BREWER: Sharp’s, Cornwall


ABV: 4.8%

VESSEL: 500ml bottle




Sharp’s, a big brewer by anyone’s standards, has turned out some world-renowned beers. So is Wolf Rock one of these? In my humble opinion, sadly, it is not.

While Wolf Rock is not the worst beer by any stretch of the imagination, it lacks in all areas and the sum of these parts leads to an overall underwhelming whole. The poor nose from this ale is the first sign that something is amiss, and while the taste is not on the disastrous level of the aroma, it is still lack lustre and the shallow flavours leave you wanting more. It does slip down nicely enough, but having a string of Wolf Rocks is a battle that I wouldn’t want to enter into.

Although Wolf Rock will never be a trail-blazing beer for Sharp’s, or for anyone else for that matter, it does have its place and it will have its following. Unfortunately, I will never be one of them. However, I can see a place for this beer for a one-off on a cold winter’s day and I do, strangely, understand Sharp’s thinking with this one.


TASTE: 33/50

NOSE: 4/10




NAME: 4/5

INFO: 5/5

S-TOTAL: 64/100



So it’s off to Cornwall we go and to the now world famous Sharp’s brewery, but rather than starting with their flagship brew we thought we would go with the still readily available, but slightly lesser known, Wolf Rock.

I’d first like to state that historically I am generally a huge fan of a Red IPA so was very much looking forward to testing this slick looking little puppy.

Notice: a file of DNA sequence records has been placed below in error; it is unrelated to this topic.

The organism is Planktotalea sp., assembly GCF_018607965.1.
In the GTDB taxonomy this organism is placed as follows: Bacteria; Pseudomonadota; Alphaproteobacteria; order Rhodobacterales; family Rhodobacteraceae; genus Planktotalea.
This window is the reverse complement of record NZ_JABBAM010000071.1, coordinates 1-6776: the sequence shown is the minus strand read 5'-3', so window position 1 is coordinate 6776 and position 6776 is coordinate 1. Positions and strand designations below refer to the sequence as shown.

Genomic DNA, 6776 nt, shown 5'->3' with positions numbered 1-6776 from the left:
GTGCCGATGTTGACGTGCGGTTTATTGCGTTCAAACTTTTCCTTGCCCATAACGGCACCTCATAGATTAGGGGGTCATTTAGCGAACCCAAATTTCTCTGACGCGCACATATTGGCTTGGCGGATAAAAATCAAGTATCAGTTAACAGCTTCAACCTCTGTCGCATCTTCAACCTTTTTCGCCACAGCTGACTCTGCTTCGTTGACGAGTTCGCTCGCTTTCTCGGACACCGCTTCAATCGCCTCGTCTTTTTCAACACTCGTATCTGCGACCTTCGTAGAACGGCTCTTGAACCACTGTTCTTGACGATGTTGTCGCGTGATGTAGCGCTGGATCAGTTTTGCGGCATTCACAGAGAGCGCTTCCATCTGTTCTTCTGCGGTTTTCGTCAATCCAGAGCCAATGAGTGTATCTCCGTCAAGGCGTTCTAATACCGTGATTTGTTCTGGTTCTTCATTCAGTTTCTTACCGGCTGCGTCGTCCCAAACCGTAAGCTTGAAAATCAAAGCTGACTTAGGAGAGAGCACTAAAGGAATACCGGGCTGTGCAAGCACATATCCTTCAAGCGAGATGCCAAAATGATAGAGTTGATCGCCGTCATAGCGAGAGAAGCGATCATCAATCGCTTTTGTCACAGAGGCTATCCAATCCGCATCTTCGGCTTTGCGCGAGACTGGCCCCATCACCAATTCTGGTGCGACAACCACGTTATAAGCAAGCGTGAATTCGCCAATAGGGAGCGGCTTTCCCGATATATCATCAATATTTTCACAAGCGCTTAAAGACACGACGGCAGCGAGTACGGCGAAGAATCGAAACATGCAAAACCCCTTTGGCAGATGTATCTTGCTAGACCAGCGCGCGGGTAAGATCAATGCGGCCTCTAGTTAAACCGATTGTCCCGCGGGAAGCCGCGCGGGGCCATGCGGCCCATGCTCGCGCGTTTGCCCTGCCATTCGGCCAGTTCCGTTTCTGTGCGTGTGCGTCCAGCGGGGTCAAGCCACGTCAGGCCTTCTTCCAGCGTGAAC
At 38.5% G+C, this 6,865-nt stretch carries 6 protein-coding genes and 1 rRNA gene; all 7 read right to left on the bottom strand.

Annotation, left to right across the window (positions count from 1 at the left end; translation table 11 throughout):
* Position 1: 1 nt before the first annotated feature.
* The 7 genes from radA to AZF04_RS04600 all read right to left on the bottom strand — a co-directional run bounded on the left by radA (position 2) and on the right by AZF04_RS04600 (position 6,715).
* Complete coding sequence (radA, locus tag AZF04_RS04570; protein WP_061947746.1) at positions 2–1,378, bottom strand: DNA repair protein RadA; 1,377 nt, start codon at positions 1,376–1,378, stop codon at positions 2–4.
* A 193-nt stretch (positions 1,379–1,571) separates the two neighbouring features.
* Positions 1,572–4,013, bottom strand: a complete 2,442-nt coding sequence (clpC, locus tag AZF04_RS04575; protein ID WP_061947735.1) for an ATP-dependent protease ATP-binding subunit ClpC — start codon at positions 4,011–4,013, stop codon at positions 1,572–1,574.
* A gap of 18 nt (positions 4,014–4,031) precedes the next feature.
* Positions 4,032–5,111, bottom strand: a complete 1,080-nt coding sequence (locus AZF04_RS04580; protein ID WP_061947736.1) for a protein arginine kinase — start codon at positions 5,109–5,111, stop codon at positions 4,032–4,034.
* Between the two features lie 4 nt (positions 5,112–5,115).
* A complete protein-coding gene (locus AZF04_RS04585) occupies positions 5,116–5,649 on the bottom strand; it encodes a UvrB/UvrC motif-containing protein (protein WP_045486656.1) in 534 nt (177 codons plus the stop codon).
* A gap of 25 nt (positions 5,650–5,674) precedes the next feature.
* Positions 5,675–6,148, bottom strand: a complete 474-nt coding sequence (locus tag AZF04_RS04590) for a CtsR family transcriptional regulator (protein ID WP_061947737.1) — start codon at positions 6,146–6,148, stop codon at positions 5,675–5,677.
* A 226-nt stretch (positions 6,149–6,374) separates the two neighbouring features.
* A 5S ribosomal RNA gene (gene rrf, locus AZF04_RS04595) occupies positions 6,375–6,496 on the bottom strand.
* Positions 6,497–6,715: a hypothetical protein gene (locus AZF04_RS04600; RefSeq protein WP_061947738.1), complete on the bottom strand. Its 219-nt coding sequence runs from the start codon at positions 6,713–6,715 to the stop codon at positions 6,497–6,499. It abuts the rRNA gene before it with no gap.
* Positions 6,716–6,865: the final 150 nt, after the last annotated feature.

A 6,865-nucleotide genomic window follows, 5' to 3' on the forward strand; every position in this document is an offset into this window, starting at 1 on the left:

I’m going to start with the beer itself…

It’s tasty. I like it, I do. Blown away by it, probably not, but I do like it. The nose is curious, almost like toffee based soap! Is that a bad thing? I’m not totally sure!! It’s really smooth but also really rich so I’m not sure too many could go down before moving on. All that said, it definitely gave me the sense of being a Cornish Atlantic coast fisherman (not that I would have the first clue what that would be like as I’m pretty fearful of the ocean as well as boats and to be totally honest fish scare me a fair bit too), coming off the trawler after a hard few weeks out to sea and getting to the nearest pub for a good ol’ ding dong with my fellow workers and friends.

Packaging wise, I think it looks great. The colours work brilliantly together and somehow give the bottle an understated wow factor. The Grey backdrop with the Red and Silver hints I think are great. Really Sharp (sorry, that wasn’t even intentional).

Now here comes my problem. The taste and packaging of this ale don’t belong together for me.

The bottle doesn’t make me feel like a rugged brave fisherman and the beer, though good, doesn’t possess a wow factor nor is it sharp.

But all in all, looks good and tastes good, and that cannot be a bad thing.